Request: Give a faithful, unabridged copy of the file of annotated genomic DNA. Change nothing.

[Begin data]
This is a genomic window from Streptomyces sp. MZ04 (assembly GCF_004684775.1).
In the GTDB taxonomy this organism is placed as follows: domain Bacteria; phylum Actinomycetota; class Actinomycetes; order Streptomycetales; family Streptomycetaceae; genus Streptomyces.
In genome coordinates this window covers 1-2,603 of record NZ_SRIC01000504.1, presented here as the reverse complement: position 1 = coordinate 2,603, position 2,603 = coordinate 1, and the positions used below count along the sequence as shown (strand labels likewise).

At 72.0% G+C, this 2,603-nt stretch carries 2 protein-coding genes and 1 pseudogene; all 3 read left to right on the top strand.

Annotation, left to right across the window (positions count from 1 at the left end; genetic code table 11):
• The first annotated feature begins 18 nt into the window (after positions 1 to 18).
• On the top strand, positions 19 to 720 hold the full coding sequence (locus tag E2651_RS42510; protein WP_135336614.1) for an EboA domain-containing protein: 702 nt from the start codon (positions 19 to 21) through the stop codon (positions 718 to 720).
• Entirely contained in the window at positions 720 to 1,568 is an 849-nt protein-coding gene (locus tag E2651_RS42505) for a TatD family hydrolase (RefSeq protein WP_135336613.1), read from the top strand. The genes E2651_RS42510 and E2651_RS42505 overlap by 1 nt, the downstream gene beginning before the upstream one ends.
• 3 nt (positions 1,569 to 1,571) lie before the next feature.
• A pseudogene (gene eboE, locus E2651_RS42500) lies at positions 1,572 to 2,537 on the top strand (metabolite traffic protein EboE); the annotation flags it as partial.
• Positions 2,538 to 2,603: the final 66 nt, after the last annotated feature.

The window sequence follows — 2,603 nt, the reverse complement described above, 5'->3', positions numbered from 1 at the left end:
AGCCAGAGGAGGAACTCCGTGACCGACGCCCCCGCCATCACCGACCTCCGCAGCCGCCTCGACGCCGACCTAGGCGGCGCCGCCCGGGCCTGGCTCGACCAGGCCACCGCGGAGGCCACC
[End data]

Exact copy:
This is a genomic window from Streptomyces sp. MZ04 (assembly GCF_004684775.1).
In the GTDB taxonomy this organism is placed as follows: domain Bacteria; phylum Actinomycetota; class Actinomycetes; order Streptomycetales; family Streptomycetaceae; genus Streptomyces.
In genome coordinates this window covers 1-2,603 of record NZ_SRIC01000504.1, presented here as the reverse complement: position 1 = coordinate 2,603, position 2,603 = coordinate 1, and the positions used below count along the sequence as shown (strand labels likewise).

At 72.0% G+C, this 2,603-nt stretch carries 2 protein-coding genes and 1 pseudogene; all 3 read left to right on the top strand.

Annotation, left to right across the window (positions count from 1 at the left end; genetic code table 11):
• The first annotated feature begins 18 nt into the window (after positions 1 to 18).
• On the top strand, positions 19 to 720 hold the full coding sequence (locus tag E2651_RS42510; protein WP_135336614.1) for an EboA domain-containing protein: 702 nt from the start codon (positions 19 to 21) through the stop codon (positions 718 to 720).
• Entirely contained in the window at positions 720 to 1,568 is an 849-nt protein-coding gene (locus tag E2651_RS42505) for a TatD family hydrolase (RefSeq protein WP_135336613.1), read from the top strand. The genes E2651_RS42510 and E2651_RS42505 overlap by 1 nt, the downstream gene beginning before the upstream one ends.
• 3 nt (positions 1,569 to 1,571) lie before the next feature.
• A pseudogene (gene eboE, locus E2651_RS42500) lies at positions 1,572 to 2,537 on the top strand (metabolite traffic protein EboE); the annotation flags it as partial.
• Positions 2,538 to 2,603: the final 66 nt, after the last annotated feature.

The window sequence follows — 2,603 nt, the reverse complement described above, 5'->3', positions numbered from 1 at the left end:
AGCCAGAGGAGGAACTCCGTGACCGACGCCCCCGCCATCACCGACCTCCGCAGCCGCCTCGACGCCGACCTAGGCGGCGCCGCCCGGGCCTGGCTCGACCAGGCCACCGCGGAGGCCACC